Ministry wants IB lens on key DGCA official
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The Directorate General of Civil Aviation (DGCA) has given the job of monitoring India's 40-odd flying schools to a former flying school chief whom the Civil Aviation Ministry wants scrutinised by the Intelligence Bureau (IB), and who has been repeatedly red-flagged by the Home Ministry since 2002.
Capt Yashraj Tongia, a former managing director of Yash Air, the country's largest flying academy, took charge at DGCA this month as director, flying training.
The training chief at India's aviation safety regulator is responsible for regulating standards at flying academies, including granting approvals to schools and instructors. Following the 'fake' pilot licence scandal, the Central Vigilance Commission (CVC) asked DGCA to probe alleged irregularities committed by flying schools.
The Union Public Service Commission recommended Tongia's appointment in February 2011. When the appointment was delayed, Tongia moved the Central Administrative Tribunal (CAT) saying the delay was due to "extraneous, arbitrary and malafide reasons".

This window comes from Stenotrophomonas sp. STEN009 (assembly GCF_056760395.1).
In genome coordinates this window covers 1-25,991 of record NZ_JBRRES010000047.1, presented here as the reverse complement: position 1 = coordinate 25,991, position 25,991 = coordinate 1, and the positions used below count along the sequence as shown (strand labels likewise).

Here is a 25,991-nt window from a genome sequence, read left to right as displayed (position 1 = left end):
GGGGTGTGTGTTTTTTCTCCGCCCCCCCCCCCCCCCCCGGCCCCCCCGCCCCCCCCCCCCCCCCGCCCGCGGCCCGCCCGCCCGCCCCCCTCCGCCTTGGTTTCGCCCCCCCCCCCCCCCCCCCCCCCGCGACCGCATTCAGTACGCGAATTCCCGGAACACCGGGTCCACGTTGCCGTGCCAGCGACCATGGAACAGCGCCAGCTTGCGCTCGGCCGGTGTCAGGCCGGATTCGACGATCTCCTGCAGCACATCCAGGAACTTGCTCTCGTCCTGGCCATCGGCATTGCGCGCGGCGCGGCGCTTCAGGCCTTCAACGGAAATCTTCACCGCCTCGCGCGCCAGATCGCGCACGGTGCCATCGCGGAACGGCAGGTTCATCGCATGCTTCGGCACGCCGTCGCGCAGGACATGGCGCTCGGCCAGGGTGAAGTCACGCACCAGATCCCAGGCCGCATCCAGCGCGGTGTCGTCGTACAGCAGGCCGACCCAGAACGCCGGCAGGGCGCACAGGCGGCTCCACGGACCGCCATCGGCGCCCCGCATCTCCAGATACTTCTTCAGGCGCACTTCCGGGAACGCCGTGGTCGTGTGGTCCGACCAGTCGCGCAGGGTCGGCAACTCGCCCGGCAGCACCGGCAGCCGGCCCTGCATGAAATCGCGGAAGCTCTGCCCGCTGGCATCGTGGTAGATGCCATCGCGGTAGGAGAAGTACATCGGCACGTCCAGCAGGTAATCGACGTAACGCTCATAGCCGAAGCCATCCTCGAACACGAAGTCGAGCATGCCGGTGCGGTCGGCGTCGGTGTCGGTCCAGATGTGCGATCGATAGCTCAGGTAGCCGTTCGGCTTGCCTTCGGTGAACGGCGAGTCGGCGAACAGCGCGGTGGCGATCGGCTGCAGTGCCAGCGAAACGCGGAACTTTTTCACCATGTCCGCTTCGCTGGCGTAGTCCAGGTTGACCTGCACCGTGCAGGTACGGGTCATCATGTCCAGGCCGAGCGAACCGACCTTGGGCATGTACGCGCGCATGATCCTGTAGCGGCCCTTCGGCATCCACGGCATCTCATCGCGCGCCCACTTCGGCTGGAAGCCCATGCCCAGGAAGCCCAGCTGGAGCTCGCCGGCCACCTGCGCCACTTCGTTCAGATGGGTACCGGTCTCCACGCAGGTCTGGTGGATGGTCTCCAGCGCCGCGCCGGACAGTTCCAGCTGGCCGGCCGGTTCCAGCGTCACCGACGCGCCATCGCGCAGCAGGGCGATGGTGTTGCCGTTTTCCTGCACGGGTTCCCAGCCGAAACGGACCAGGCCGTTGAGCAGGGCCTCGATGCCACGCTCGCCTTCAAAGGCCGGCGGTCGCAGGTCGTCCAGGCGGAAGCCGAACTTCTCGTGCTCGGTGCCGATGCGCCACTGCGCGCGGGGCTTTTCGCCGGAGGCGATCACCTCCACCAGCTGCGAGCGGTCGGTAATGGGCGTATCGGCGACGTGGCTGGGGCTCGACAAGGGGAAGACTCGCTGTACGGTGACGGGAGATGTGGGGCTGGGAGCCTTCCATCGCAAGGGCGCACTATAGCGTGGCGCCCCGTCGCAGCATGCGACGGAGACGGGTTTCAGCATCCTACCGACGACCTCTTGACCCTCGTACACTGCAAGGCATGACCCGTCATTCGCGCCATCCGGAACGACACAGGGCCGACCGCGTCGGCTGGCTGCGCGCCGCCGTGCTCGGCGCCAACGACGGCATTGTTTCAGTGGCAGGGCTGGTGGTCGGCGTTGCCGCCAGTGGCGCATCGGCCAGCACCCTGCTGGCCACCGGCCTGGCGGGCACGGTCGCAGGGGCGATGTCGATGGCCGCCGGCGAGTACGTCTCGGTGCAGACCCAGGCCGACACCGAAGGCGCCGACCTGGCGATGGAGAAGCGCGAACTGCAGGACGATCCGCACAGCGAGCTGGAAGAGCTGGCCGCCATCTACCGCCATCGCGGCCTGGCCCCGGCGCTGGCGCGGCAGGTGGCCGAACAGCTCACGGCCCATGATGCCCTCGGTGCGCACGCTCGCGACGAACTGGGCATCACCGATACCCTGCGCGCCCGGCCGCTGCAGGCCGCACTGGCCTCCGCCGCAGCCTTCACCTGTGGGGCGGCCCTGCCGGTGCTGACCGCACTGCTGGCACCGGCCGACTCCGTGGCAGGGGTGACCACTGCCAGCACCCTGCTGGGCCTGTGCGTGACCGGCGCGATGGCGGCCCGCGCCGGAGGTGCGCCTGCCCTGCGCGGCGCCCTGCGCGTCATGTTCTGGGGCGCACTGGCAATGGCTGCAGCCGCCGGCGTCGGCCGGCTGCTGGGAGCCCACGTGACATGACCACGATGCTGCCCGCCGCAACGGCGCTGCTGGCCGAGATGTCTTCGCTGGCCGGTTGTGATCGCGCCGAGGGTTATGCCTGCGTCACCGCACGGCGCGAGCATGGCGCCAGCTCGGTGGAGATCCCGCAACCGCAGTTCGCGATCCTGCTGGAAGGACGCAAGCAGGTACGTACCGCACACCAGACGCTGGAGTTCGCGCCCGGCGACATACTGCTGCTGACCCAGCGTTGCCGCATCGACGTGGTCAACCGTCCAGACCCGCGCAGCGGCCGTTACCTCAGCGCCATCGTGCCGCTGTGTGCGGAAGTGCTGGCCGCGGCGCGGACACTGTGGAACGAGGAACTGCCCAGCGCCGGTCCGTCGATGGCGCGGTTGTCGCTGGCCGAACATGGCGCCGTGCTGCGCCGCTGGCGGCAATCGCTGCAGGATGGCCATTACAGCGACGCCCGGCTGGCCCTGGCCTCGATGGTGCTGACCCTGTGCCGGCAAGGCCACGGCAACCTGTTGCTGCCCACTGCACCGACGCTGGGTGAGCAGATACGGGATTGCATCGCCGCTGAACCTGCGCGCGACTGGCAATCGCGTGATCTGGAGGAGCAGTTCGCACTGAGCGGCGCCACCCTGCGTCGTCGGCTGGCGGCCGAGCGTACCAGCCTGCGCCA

In March 2012, the principal bench of CAT cleared Tongia's appointment. The Civil Aviation Ministry did not, at that stage, oppose the appointment.
On May 25, following a fresh complaint received against Tongia two days earlier, the Civil Aviation Ministry directed DGCA to seek IB clearance for him. The offer of appointment should be issued "subject to verification of character and antecedents including IB to satisfy the CAT judgment", the ministry said.
The complaint — made by one Debashish Kant Roy to the ministry and the Prime Minister's Office — was forwarded to DGCA chief E K Bharat Bhushan, to whom Tongia reports.
Bhushan, however, informed Civil Aviation Secretary Dr S Nasim Zaidi that CAT had not specified IB clearance as a precondition for Tongia's appointment, and that the fresh complaint against Tongia could be investigated even after he has been appointed.
On May 29, Bhushan wrote to Zaidi: "There is no mention of a report from IB (in the CAT order). Hence it is to be considered whether introduction of (this) proviso, when we have to fulfill the direction of the Hon'ble CAT's order within a firm timeline, would merely serve the purpose of delaying the appointment, thereby inviting possible strictures from the court."
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